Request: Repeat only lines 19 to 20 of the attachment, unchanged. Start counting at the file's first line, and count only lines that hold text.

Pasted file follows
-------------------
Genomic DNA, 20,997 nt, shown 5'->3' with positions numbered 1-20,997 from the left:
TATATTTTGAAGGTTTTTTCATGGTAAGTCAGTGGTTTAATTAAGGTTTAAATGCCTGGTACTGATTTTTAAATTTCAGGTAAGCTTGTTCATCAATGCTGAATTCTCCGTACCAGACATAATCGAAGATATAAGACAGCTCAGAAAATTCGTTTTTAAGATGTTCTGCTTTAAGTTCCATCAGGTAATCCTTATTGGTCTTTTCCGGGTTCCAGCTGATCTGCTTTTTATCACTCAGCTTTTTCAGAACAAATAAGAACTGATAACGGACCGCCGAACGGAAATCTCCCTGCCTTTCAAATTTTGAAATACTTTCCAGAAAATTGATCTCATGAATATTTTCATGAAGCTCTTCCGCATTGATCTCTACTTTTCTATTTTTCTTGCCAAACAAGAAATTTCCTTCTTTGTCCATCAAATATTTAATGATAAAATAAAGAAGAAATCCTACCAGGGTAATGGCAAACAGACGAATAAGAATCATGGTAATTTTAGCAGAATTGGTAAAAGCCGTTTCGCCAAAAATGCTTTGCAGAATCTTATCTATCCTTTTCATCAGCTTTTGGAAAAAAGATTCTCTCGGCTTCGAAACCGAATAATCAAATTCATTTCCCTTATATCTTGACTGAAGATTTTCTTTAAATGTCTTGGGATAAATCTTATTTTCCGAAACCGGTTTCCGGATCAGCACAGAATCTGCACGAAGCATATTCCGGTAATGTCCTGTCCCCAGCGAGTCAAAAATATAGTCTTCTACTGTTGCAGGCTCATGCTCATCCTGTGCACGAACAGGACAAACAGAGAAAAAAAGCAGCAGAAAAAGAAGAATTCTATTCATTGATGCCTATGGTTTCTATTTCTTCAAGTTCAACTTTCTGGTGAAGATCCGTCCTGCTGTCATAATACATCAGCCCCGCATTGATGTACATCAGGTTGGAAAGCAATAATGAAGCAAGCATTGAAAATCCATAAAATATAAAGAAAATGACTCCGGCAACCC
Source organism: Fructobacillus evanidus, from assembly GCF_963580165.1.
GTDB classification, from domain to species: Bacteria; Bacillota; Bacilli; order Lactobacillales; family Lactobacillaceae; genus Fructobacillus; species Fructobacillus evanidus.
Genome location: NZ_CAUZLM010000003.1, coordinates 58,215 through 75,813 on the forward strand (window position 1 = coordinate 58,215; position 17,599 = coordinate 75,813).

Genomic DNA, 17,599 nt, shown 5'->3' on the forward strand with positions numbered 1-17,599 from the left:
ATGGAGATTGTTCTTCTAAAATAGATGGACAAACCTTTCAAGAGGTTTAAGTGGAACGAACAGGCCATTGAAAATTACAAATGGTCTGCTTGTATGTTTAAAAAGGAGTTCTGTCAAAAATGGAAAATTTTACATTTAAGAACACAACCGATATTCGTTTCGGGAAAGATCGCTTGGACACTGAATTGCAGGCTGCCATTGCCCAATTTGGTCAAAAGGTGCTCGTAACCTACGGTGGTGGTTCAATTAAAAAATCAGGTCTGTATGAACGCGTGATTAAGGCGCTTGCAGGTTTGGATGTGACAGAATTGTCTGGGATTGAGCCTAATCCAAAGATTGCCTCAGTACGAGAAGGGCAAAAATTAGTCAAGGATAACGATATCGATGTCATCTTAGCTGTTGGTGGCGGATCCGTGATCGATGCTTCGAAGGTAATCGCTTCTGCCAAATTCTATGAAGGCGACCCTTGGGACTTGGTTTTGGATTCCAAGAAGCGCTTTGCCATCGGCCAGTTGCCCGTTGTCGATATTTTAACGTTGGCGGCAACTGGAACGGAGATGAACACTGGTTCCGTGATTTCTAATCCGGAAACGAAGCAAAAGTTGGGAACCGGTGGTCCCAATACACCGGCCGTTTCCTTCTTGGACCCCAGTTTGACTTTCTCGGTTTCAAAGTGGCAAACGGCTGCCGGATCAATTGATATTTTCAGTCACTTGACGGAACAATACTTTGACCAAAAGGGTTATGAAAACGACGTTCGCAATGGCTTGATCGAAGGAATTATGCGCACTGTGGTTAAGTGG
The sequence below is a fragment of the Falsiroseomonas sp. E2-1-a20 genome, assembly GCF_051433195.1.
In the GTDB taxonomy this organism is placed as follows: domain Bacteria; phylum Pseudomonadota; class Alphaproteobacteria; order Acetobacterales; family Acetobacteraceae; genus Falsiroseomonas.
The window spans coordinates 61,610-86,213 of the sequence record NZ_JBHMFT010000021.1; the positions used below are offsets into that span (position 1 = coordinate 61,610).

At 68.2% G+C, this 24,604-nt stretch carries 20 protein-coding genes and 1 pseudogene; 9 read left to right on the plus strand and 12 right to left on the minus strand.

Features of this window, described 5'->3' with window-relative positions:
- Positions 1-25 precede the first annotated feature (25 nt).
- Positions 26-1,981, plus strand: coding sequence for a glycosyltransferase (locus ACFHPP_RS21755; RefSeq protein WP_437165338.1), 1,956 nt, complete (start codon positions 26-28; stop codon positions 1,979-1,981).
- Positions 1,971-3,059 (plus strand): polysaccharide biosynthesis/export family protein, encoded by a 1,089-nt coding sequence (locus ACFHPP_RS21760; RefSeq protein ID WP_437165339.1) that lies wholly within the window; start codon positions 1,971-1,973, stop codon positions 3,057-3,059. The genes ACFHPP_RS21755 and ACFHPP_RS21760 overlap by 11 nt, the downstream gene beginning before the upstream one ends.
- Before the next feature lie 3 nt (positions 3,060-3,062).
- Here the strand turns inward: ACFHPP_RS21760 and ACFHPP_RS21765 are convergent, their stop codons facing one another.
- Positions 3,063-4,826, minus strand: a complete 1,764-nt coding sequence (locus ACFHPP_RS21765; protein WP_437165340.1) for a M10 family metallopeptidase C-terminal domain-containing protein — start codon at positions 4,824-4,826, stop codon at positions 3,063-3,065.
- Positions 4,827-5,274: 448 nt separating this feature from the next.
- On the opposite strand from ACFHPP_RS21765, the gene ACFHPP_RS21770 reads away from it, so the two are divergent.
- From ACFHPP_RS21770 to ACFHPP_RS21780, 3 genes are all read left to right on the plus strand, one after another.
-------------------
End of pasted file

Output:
- Positions 4,827-5,274: 448 nt separating this feature from the next.
- On the opposite strand from ACFHPP_RS21765, the gene ACFHPP_RS21770 reads away from it, so the two are divergent.